Hoffman says TotalGen has modeled the data from about 20 U.S. ethanol plants. “Depending on the design of the plant, we cut their energy use by, on the low end, about 35 percent, and on the high end about 55 percent,” he says. “We’ve actually seen one that was about a 58 percent reduction in energy use, depending on the efficiency of the plant.” Hoffman’s estimates are in line with a 2007 U.S. EPA report that says the use of CHP in ethanol plants can reduce energy use by almost 55 percent.
That savings in energy results in an attractive return on investment. “It’s not the kind of thing people have seen in some of the low-hanging fruit type enhancements that pay out in a year or so,” Hoffman says. “But you’re talking about a three-year [ROI], plus or minus, just on energy savings.

“The key thing is that these things are highly efficient,” he adds. “What people probably don’t necessarily realize is that a lot of the traditional power that’s generated by the utilities is something in the neighborhood of 60 percent efficient because they condense steam either in cooling towers or into lakes and rivers. That heat is lost. In a turbine/HRSG configuration like we would propose for an ethanol plant, you’re recovering all of that waste heat. A typical CHP is something just above 90 percent efficient.”

CHP systems can also offer an additional source of revenue. The systems can be designed to generate more power than the plant uses, allowing the excess electricity to be sold back to the utility company or marketplace. While it is an option, Hoffman says it’s not common for ethanol plants. “What we have found is that the excess electricity sales will generate revenue, but it’s not a significant revenue generator.”

Pierson agrees. He says Poet has explored the option but has opted not to sell excess electricity. “Unfortunately, you don’t get paid very much to put electricity to the grid, so it’s just not attractive,” he says.

While it may be rare, Calgren Renewable Fuels in Pixley, California, does sell its excess electricity. Lyle Schlyer, Calgren’s president, says the plant’s CHP system was incorporated into the original design because of limitations of the local power grid. After adding a new turbine in 2016, the plant’s electrical generation capacity increased, allowing it to generate more power than it consumes. “We’re 11 megawatts and we only draw about 3.8 these days, and we sell a little bit to a carbon dioxide plant, but the remainder goes back to the grid, about 5 megawatts,” he says.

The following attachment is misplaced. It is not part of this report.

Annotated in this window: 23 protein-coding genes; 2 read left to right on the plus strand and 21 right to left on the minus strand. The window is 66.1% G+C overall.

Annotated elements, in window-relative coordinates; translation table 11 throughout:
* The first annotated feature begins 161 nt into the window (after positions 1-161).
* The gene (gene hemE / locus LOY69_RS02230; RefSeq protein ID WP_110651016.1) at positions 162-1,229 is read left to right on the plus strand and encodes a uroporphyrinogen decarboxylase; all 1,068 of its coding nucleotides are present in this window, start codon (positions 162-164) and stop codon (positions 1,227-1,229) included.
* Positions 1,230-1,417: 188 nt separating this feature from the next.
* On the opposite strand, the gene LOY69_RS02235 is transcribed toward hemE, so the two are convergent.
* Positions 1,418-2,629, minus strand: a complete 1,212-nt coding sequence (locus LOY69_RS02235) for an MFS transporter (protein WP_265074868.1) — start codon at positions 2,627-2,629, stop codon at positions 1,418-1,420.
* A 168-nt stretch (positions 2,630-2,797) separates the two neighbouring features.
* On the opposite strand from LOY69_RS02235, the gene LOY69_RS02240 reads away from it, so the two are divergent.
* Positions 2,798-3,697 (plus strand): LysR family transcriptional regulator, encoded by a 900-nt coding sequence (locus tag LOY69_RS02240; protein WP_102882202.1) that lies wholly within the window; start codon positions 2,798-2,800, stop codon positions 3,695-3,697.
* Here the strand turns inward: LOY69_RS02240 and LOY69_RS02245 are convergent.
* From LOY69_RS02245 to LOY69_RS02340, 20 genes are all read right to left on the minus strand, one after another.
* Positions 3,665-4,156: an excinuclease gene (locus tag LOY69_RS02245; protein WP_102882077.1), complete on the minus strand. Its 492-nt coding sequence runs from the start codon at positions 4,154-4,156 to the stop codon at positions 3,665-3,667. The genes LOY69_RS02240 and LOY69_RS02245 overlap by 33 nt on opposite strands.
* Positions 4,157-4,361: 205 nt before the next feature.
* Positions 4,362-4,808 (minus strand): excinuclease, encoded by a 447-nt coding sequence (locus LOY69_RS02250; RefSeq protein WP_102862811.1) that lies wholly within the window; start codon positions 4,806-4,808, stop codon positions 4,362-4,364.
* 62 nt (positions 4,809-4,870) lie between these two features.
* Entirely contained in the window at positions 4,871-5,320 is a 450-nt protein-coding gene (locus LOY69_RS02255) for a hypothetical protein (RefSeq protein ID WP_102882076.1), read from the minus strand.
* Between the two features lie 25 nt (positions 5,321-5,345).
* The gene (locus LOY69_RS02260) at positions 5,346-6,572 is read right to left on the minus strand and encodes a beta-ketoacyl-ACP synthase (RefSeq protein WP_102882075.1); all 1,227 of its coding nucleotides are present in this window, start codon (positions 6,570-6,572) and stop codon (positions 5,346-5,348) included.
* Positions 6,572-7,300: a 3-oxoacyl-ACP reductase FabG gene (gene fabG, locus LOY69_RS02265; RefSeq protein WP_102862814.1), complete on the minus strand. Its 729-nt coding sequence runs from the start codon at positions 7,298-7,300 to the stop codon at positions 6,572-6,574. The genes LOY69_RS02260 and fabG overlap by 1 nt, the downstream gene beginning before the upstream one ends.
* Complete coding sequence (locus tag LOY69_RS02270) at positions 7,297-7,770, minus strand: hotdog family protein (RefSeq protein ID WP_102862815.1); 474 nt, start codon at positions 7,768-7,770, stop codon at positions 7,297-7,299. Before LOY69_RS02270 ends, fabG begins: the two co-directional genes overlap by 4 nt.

However, he agrees it may not be attractive for every plant. He says Calgren’s Kansas plant doesn’t sell excess power. “It does not make sense to do it in Kansas,” he says, adding that the electricity market isn’t favorable.

Schlyer also backs up the efficiency claim about CHP turbines. “It allows us to run these units the way they were intended. These gas-fired turbines run way better when they’re running at or close to full load than they do when they’re running at half-speed.”

The other major benefit is being able to generate power and keep the plant running, even when the local utility isn’t able to. “I like the fact that when there’s a tornado or cyclone or earthquake in California, or wildfire or a tree limb takes out an electrical feeder, we just soldier on,” Schlyer says. “It’s a huge advantage.”

While Hoffman says one of the major advantages for plants in the Midwest to use CHP is a lower CI score, making low carbon markets more attractive, Schlyer says Calgren’s California plant doesn’t see that same benefit. “Midwest electricity, under the [Greenhouse Gases, Regulated Emissions, and Energy Use Transportation] model, is generated, to some extent, in coal-fired plants, and coal-fired plants end up creating a higher life cycle CI,” Schlyer says. “California’s a little cleaner because of its hydro.”

But, Schlyer says, the plant does benefit in electricity savings. “California electricity is through the roof,” he says. 

“If you look at a typical ethanol plant’s electric bill, they pay X per megawatt hour for power,” Hoffman says. “But then they have all sorts of ancillary charges, and in some states, those can be pretty excessive.” Those charges for demand usage and time of use become a nonissue for plants that generate their own power. “You’re fundamentally paying a flat rate. At the end of the day, it’s indexed to natural gas, but it’s immune from all of those sorts of swings and charges.”

Both Pierson and Hoffman say cogeneration will increase in the ethanol industry. Hoffman says the carbon benefits of such systems make it perfect for the California market now, and any other carbon markets that open in the future. “Ontario’s the largest motor fuel market in Canada, and that would be a terrific market for a low-carbon fuel ethanol, if and when that market comes into being,” he says. “And Canada has indicated they are going to do that.” Additionally, markets in Washington, Oregon and the Northeastern U.S. would potentially offer incentives for low-carbon fuels as well, he says.

Author: Matt Thompson
Associate Editor, Ethanol Producer Magazine
[email protected]